The present volume would have benefited from tighter editing. It seems odd to be told in some of the illustration captions, but not others, that Homer was from the United States and lived from 1836 to 1910. Some of the endnotes give us an excessive amount of information that is not directly related to the text, for example a long discussion of the Earls of Northumberland (82, n. 2), while in other cases assertions are made without the evidence that should back them up. The contention that Cullercoats is not particularly stormy is backed up only by a reference to a 2010 article on storm watching in the travel section of a daily newspaper (85, n. 1). The interesting statement that Homer paid his models one shilling per session, and that there was an unwritten rule that the women should only model with a companion, never on their own, has no reference at all (28).

This short volume may leave readers wanting to know more, both about the Cullercoats paintings themselves and about their role in Homer’s career. If so, they should look to the recent exhibition catalogue, Winslow Homer: Crosscurrents, and to the new biography by William Cross, Winslow Homer: American Passage, both of which have been published in 2022.‍[9] Neither text offers a definitive solution to the mystery of why Homer chose Cullercoats, but they add further contextual detail to complement David Tatham’s elegant and economical account.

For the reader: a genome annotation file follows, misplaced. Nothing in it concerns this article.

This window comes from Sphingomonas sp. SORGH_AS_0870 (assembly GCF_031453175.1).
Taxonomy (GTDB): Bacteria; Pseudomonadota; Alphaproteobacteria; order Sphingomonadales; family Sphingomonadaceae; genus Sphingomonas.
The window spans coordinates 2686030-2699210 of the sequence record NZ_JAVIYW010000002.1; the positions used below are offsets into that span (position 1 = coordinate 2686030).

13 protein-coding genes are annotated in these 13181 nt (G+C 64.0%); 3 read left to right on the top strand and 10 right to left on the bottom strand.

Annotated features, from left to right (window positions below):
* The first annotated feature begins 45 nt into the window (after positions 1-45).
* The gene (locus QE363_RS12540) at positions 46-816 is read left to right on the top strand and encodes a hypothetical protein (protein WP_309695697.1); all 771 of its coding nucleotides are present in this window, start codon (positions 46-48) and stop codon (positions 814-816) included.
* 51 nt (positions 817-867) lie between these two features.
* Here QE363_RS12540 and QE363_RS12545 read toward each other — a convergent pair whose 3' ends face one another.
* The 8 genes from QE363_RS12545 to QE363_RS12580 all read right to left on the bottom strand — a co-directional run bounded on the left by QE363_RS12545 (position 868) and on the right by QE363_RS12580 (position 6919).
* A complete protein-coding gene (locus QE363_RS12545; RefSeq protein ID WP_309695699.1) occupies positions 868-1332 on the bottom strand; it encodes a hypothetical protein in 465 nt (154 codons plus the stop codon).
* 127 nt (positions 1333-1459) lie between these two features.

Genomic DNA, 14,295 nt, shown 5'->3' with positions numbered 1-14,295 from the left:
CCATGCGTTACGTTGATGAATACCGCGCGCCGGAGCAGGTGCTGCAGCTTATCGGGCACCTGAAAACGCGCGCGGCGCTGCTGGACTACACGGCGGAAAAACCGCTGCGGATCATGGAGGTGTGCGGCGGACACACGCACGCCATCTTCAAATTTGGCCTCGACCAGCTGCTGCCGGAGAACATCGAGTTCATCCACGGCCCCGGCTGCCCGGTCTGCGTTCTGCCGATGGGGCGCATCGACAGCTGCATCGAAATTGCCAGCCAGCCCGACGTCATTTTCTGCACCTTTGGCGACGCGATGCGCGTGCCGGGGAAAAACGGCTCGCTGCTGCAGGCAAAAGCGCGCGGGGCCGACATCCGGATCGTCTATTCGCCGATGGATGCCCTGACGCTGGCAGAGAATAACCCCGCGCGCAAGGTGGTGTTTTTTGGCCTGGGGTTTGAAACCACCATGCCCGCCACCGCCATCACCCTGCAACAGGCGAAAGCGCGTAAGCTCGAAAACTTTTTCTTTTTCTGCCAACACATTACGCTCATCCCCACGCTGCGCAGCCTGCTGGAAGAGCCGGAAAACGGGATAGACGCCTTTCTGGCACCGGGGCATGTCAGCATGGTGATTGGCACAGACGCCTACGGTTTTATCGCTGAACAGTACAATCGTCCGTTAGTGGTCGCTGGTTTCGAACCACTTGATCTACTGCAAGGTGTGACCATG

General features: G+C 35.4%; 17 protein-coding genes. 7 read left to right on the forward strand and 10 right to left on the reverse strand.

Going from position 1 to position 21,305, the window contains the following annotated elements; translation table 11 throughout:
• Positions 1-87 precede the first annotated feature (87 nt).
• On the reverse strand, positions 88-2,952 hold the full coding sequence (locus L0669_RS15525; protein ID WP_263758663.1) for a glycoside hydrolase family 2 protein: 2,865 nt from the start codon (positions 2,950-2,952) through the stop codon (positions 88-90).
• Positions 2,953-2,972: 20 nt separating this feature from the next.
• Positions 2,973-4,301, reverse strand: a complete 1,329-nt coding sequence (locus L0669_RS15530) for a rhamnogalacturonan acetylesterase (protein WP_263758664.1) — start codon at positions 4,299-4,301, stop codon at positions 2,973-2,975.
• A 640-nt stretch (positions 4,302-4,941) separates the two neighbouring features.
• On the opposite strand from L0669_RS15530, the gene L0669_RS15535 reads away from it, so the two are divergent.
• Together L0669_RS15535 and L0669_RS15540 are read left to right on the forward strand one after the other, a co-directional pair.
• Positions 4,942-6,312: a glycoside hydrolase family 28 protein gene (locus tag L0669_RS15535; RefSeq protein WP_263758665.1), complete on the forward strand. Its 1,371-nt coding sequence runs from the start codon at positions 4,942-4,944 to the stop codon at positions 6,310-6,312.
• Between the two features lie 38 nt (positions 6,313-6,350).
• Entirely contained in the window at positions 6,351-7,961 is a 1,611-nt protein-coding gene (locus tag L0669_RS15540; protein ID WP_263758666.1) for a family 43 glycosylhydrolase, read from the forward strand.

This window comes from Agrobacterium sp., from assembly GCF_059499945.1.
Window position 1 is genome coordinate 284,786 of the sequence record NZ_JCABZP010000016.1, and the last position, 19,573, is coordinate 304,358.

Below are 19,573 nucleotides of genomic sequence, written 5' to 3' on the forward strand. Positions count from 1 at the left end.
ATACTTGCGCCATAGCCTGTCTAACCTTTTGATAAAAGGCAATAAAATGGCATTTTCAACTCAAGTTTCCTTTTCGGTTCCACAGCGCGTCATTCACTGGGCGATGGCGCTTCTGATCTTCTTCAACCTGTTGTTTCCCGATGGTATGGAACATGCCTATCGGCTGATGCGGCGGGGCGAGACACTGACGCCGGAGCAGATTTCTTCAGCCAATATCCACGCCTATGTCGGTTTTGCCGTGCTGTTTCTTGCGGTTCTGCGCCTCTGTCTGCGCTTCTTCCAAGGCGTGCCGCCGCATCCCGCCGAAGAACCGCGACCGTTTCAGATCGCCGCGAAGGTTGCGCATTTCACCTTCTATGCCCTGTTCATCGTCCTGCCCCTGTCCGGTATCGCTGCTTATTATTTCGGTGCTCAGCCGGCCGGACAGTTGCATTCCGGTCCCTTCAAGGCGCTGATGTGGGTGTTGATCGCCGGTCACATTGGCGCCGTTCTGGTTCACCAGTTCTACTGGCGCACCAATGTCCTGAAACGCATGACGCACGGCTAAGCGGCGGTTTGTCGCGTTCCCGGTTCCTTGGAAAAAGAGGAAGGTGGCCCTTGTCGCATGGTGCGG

[1] Christiana Payne, Where the Sea Meets the Land: Artists on the Coast in Nineteenth-Century Britain (Bristol: Sansom and Company, 2007), 162–63.

[2] David Tatham, “Introduction,” in Winslow Homer in Cullercoats (Port Seton: Station Press, 1995), 8–9.

[3] Nicolai Cikovsky and Franklin Kelly, Winslow Homer (New York and London: Yale University Press, 1995), 176–78.

[4] For the Hill and Adamson photographs, see Sara Stevenson, Hill and Adamson’s The Fishermen and Fisherwomen of the Firth of Forth (Edinburgh: Scottish National Portrait Gallery, 1991).

[5] Cikovsky and Kelly, Winslow Homer, 174–75.

[6] See Payne, Where the Sea Meets the Land, 163–64, 189–90.

[7] Elizabeth Athens, “Turning to England,” in Coming Away: Winslow Homer in England (Yale University Press, 2017), 15–33.

[8] Judith Walsh, “More Skillful, More Refined, More Delicate: England,” in Watercolors by Winslow Homer: The Color of Light, eds. Martha Tedeschi and Kristi Dahm (Chicago: The Art Institute of Chicago; New Haven: Yale University Press, 2008), 76–106.

[9] Stephanie L. Herdrich, Sylvia Yount, et al., Winslow Homer: Crosscurrents (New York: The Metropolitan Museum of Art, 2022); William R. Cross, Winslow Homer: American Passage (New York: Farrar, Straus and Giroux, 2022).